It is impossible to know precisely the impact of Project Democracy, since there were surely 14.72 million individual reasons why voters made the decisions that they did in the polling booth. On statistical grounds, however, the case can be made that informed strategic voting helped tip the balance in the five ridings where the winning margins were less than 2.1%.

So, in looking towards the next election, what is the best course of action?

1. Do nothing and hope for the best. This seem a highly unattractive option.

2. Work to develop a greater knowledge and acceptance of informed strategic voting. If participation doubles, then this strategy can potentially have a significant effect in determining the electoral outcome. In the 2011 election, 4.56% of opposition voters consulted Project Democracy. If this proportion had been 10%, 22 additional seats might have been won by opposition parties.

3. Work towards electoral reform. The principle objective of Project Democracy is not simply informed strategic voting, but democracy. Electoral outcomes in which a single party, supported by a minority (39.6%) and opposed by a majority (61.4%) of the electorate, but which nonetheless is able to form a majority government, are not in the spirit of democratic principles. A government should reflect the will of the people, and there is a significant problem if a majority of Canadians vote for one thing and end up with the exact opposite.

It was such inequities that brought Project Democracy into being as an attempt to wrestle more representative and democratic outcomes from an increasingly archaic and dysfunctional first-past-the-post electoral system that produces erratic and unrepresentative outcomes.

More and more Canadians are coming to similar conclusions. Recent polling by Angus Reid shows that many citizens are distrustful of the electoral system, and almost 50% would prefer some form of proportional representation. The Project Democracy team recognizes that even informed strategic voting is a poor cousin to electoral reform, measures that would allow Canadians to vote according to their convictions and select a government that genuinely represented the makeup of the country. Under such conditions, strategic voting would become superfluous. Until electoral reform is realized, however, strategic voting may well be indispensable in working to counter the distortions of the first-past-the-post electoral system.

4. Work towards some form of more formal electoral co-operation by the parties of the centre-left.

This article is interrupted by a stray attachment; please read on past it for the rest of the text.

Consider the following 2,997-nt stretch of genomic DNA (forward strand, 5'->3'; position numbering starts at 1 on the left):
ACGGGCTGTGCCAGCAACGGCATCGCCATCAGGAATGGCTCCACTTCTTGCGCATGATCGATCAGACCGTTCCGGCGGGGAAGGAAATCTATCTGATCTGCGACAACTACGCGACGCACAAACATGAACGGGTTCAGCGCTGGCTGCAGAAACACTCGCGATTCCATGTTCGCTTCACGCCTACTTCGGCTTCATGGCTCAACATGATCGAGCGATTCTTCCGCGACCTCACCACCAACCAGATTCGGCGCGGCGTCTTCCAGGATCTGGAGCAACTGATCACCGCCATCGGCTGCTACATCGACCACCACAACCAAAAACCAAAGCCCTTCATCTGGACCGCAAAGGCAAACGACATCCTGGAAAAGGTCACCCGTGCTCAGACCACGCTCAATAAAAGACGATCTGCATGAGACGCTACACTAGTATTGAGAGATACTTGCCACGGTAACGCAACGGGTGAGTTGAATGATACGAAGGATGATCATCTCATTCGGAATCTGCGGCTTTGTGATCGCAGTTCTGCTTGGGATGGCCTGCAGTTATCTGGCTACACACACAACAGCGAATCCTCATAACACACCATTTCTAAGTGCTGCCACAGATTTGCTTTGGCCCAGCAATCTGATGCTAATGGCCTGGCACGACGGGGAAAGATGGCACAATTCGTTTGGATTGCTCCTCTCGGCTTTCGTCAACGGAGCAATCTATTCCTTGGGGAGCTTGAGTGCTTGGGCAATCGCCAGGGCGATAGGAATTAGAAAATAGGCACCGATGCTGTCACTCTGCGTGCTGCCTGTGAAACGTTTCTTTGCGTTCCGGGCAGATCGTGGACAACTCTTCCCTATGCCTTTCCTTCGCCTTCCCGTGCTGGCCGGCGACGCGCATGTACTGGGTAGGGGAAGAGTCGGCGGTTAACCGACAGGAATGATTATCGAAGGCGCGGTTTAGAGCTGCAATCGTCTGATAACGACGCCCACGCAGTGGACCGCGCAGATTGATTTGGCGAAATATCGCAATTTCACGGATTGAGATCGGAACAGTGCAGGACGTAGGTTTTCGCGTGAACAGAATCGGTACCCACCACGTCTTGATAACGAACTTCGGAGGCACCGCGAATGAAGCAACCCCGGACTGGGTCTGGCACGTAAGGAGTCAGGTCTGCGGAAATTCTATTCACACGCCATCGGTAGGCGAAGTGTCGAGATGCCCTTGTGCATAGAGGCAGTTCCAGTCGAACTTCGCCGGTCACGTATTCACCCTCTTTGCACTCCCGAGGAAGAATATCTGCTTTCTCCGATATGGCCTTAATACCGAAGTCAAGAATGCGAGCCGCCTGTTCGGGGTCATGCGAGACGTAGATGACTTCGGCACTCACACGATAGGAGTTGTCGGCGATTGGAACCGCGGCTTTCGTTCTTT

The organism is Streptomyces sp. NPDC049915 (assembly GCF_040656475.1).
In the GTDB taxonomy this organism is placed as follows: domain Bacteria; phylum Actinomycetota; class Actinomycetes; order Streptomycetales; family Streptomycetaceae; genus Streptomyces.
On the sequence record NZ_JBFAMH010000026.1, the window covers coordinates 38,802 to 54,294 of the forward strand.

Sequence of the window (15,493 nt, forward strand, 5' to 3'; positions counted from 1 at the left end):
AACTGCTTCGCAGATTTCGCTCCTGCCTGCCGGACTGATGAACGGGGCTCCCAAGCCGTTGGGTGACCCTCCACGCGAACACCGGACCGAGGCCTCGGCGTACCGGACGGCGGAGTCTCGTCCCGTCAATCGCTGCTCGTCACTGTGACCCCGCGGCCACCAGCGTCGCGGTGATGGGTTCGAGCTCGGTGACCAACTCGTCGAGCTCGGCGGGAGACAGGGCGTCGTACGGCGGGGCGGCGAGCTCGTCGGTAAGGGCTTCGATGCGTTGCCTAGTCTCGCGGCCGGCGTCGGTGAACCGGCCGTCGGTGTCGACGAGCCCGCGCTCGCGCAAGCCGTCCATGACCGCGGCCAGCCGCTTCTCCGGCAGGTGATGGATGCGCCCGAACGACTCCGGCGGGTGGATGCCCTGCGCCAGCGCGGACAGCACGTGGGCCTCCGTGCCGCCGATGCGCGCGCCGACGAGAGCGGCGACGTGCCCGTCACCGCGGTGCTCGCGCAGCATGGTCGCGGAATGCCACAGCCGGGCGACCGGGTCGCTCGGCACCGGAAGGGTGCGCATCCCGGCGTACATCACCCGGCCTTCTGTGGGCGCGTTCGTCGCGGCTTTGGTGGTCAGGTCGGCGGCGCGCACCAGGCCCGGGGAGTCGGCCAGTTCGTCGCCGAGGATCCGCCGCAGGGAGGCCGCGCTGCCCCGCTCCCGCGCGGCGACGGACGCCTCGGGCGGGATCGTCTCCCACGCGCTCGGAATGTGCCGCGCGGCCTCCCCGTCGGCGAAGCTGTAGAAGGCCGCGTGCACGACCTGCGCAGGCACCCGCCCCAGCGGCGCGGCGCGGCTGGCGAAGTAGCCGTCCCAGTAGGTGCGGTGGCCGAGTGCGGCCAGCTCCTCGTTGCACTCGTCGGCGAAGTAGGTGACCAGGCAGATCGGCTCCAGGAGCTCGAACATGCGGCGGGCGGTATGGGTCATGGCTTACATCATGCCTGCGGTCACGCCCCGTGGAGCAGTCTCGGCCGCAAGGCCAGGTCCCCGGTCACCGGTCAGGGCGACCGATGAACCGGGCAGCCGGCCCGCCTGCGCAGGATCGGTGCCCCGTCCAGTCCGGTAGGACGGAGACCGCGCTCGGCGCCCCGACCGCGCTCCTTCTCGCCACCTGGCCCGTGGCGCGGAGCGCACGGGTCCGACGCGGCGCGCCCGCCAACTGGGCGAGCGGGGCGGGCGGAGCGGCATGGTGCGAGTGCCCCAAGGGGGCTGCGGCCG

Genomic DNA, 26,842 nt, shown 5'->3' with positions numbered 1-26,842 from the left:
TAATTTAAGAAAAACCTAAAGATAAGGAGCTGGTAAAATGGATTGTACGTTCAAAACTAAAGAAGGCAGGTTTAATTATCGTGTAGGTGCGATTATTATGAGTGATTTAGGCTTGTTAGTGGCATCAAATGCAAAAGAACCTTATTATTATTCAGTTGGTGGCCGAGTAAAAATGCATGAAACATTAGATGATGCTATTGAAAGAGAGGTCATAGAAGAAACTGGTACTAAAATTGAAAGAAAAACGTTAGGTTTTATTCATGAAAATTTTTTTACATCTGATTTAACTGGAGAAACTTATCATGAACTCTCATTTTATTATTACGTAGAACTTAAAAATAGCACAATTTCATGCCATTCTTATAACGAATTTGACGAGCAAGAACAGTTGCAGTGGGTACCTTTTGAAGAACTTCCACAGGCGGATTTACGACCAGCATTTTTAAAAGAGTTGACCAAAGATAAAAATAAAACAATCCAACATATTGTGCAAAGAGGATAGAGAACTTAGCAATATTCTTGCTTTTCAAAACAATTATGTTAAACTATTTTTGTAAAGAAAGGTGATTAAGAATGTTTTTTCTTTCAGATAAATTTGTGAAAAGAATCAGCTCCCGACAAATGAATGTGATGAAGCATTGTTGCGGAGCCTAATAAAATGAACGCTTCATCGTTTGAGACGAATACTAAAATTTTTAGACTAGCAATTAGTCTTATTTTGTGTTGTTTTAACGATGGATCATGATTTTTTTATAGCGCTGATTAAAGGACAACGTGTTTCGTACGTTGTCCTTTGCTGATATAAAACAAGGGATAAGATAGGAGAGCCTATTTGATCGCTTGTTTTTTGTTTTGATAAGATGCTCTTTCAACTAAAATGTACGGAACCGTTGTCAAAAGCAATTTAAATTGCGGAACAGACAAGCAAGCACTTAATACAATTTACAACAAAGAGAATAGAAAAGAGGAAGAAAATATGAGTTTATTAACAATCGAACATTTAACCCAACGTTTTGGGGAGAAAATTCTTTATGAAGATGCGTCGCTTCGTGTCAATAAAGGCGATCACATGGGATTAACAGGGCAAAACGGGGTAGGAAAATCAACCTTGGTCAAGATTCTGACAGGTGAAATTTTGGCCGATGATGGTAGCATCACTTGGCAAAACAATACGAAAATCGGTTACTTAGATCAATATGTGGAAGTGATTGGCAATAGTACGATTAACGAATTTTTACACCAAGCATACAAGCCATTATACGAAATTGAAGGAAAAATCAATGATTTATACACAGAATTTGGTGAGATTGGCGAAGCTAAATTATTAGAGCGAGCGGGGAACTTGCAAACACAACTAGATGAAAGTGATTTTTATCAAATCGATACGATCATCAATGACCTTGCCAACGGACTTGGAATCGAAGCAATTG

This election has demonstrated once again that vote-splitting is the wild card that has denied progressive Canadians political representation for far too long. The political events of the next several years will be shaped by a many factors, both within Parliament and amongst Canadians at large. Already there is an acute understanding that there have been seismic changes in the Canadian political landscape, and there are likely more in the offing. The continued future and relevance of the Bloc Québécois has been brought into question. There has been much discussion about possible mergers between NDP and Liberal parties, or of a strategic alliance during the next election in which opposition parties would coordinate their campaigns and candidates so as not to split the progressive vote. What forms such official co-operation could take is open for discussion. However, the evidence says that without co-operation of some sort, the dismal defeats we have experienced over the last three elections, are likely to continue. New thinking and new political behaviour are essential. Albert Einstein defined insanity as "doing the same thing over and over again and expecting different results," a warning we need to heed if we wish to avoid deranged electoral outcomes. What will emerge over the next several years is ultimately up to Canadian citizens, and the needs and desires they impress upon the leadership of their political parties.

The 2011 election clearly marked a dramatic break from a status quo that has afflicted the Canadian political landscape for several decades. That change, however, is as yet incomplete. Whether the next election will mark another milestone in that progression, or whether politics will lapse into another zero-sum stalemate of adversity, rhetoric, and inaction on vital issues, is in our hands as Canadian citizens. How will we meet this challenge?

 

The Project Democracy Team

 

Note: This is the first installment of Project Democracy's 2011 electoral analysis. Working is continuing on other elements, and will be published on our website as soon as it is available.